The state’s Clemency and Pardons Board this evening voted to reject a plea for mercy from Pierce County’s Barry Massey, who was convicted at 14 of killing Steilacoom marina owner Paul Wang.
At the time of his 1988 sentencing, Massey was the youngest person in the nation ever sentenced to life in prison without the possibility of parole.
Massey appealed to the board three years ago. Board members recommended on a 4-1 vote that Gov. Chris Gregoire commute his sentence to 25 years, but she declined.
He tried again this year, but the board voted to reject recommending clemency.
News Tribune reporter Rob Carson covered the hearing, which ended about 7 p.m., and will have more details in the Friday print edition of the newspaper and on thenewstribune.com.
In the meantime, here’s a story we ran about the case three years ago:
By Stacey Mulick
April 11, 2007
Barry Massey will have to wait.
Gov. Chris Gregoire has denied the convicted killer’s plea for relief from his life sentence in the 1987 shooting and stabbing death of a Steilacoom marina owner.
In a letter to one of his attorneys, Massey was invited to petition the Clemency and Pardons Board again in another three years.
“Please bear in mind that this invitation is not a guarantee that Mr. Massey will receive a favorable recommendation from the Board and, if so, will be granted clemency by the Governor,” said the March 14 letter from general counsel Richard Mitchell.
Massey, now 33, was the youngest person in the country to be sentenced to life in prison without the possibility of release when he was convicted at age 14 of aggravated first-degree murder.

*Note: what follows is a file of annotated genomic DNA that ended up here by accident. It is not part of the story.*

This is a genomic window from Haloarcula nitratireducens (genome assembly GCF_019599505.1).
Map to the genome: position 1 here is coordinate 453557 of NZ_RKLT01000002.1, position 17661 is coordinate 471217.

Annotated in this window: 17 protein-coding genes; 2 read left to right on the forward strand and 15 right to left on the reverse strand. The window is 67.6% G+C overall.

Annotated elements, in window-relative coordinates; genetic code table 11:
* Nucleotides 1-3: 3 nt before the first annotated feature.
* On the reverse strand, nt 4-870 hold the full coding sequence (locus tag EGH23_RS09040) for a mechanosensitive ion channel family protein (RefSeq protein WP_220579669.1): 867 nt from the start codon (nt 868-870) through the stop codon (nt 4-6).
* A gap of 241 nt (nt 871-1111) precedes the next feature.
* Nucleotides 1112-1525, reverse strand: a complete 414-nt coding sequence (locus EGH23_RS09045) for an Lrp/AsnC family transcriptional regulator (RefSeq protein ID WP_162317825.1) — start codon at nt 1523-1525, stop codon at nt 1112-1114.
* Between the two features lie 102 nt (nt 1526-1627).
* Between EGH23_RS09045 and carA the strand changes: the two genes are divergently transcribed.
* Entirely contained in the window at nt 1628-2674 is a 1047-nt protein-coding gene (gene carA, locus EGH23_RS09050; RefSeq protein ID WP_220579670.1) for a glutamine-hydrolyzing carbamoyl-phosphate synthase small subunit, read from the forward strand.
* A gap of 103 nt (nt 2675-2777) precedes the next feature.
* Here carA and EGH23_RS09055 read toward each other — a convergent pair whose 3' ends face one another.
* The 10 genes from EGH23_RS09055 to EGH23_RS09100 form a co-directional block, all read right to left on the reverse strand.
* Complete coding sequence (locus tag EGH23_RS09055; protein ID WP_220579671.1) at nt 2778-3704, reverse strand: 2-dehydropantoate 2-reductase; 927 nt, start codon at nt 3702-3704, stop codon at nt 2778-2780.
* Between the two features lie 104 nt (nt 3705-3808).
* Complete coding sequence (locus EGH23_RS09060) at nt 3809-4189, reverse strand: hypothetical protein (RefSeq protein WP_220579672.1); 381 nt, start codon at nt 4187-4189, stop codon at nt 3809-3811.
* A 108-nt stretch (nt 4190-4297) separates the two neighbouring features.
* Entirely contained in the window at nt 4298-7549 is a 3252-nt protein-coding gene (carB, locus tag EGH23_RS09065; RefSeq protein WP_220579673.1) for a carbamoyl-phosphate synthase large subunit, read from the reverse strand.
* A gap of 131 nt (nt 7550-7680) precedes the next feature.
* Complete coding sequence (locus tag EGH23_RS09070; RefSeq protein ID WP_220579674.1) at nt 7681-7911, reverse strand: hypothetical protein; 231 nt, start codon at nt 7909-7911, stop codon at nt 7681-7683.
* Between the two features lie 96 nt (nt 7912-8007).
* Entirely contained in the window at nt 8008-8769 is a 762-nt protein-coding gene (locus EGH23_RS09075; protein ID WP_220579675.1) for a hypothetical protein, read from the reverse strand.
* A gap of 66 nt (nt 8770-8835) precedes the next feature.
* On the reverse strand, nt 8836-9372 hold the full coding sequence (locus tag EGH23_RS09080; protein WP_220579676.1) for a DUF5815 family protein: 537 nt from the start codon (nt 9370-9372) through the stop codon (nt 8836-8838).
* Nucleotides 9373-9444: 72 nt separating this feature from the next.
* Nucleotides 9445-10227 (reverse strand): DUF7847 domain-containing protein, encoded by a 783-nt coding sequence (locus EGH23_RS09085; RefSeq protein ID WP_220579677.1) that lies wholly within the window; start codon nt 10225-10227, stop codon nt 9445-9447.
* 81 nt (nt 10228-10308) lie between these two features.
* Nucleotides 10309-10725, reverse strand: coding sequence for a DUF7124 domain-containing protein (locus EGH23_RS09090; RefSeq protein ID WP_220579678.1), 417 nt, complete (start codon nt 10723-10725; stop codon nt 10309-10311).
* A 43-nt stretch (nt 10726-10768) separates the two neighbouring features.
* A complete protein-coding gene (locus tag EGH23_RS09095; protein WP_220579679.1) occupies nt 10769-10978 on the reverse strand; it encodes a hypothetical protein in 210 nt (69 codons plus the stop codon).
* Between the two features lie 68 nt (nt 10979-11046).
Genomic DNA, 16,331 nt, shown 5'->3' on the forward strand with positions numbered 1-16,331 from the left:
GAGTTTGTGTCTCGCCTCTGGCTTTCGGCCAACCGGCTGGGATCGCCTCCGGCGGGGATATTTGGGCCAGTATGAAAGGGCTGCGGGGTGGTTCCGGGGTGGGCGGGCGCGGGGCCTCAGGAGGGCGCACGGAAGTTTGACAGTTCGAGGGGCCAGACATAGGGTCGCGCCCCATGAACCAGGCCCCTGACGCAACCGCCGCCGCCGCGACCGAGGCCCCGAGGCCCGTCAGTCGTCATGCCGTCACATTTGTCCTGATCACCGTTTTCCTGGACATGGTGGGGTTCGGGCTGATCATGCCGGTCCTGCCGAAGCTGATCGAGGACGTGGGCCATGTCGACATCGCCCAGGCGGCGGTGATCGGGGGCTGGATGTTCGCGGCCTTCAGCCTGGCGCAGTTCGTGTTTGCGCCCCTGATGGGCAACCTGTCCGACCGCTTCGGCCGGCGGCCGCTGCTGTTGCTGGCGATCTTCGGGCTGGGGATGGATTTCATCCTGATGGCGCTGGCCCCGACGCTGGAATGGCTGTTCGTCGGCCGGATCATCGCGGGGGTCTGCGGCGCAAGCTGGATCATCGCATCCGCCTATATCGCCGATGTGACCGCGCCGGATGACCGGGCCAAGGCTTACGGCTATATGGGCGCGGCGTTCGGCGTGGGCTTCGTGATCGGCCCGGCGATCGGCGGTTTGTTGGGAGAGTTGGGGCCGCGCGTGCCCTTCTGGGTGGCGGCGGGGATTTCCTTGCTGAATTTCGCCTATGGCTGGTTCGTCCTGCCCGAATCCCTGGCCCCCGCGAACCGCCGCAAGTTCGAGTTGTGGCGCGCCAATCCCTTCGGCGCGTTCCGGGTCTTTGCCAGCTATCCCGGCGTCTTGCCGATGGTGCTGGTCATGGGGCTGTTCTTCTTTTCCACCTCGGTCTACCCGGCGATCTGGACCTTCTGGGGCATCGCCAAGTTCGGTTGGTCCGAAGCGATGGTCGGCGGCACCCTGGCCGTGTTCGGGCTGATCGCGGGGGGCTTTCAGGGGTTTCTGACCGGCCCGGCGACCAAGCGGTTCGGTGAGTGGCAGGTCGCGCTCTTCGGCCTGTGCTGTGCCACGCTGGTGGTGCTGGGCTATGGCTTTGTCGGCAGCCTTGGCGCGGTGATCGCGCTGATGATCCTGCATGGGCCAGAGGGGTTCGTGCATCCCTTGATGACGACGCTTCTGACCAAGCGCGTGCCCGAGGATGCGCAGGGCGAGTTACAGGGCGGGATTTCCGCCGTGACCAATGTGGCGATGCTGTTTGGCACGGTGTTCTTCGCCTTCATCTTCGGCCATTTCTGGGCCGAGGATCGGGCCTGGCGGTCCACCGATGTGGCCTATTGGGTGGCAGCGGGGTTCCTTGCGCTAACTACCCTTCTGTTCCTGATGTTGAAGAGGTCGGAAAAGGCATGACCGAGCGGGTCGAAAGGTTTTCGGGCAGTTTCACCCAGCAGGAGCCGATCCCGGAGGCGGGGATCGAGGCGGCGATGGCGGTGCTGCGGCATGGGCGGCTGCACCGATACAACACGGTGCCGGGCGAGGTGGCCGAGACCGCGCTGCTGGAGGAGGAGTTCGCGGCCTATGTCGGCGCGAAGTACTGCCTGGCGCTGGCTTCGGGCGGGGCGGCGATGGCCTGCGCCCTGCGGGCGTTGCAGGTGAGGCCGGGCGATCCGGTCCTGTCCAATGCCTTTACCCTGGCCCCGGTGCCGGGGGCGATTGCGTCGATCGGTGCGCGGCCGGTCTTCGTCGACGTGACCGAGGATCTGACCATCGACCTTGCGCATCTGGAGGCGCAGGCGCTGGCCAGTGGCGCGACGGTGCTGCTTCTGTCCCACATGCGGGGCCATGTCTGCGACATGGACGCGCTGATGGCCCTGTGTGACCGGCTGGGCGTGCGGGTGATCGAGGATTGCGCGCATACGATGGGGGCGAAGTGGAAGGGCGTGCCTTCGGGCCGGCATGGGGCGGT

Massey‘s attorney, Charles Sipos, said Tuesday that they were disappointed in the governor’s decision.
“We continue to believe that Mr. Massey, who was only 13 years old with a mental age of 9.9 years old, had limited culpability for the crime and that his exemplary behavior and rehabilitation will ultimately lead to his release,” Sipos said.
Massey and his 15-year-old friend, Michael Harris, went into Paul Wang’s Steilacoom Marina store on Jan. 10, 1987. Wang, a 41-year-old father of two, was shot twice and stabbed seven times. Massey and Harris stole candy, fishing poles and more than $140.
They were tried separately as adults, convicted of aggravated first-degree murder and sentenced to life in prison in 1988.
In September, Massey asked the state Clemency and Pardons Board for mercy. He told the board he’d confessed to the killing to protect his friend, that he took responsibility for his part in the crime and that he’d changed in the past 10 years.
Wang’s daughter, his son and his widow asked the board to keep Massey in prison.
In a 4-1 vote, the board recommended to Gregoire that Massey‘s sentence be commuted to 25 years, which would have meant he’d be released in five years.
Gregoire made her decision last month.
“The Governor carefully considered Mr. Massey‘s petition and the Board’s recommendation, but arrived at a different conclusion,” Mitchell’s letter stated. “I regret to inform you that his request for a commutation has been denied at this time.”
The letter to Massey‘s attorney doesn’t give a reason for the governor’s decision. Holly Armstrong, Gregoire’s communications director, also declined to give more specifics.
Sipos said Massey had been informed of the decision but declined to give more details. He also declined to say what Massey would do next.
Wang’s daughter declined to comment on the decision.
Pierce County Prosecutor Gerry Horne, who had criticized the clemency board’s decision as flawed, said the governor’s decision “seems appropriate.”
“The wounds in the community are still pretty ripe,” he said.
Harris also petitioned the board for clemency more than five years ago but was turned down.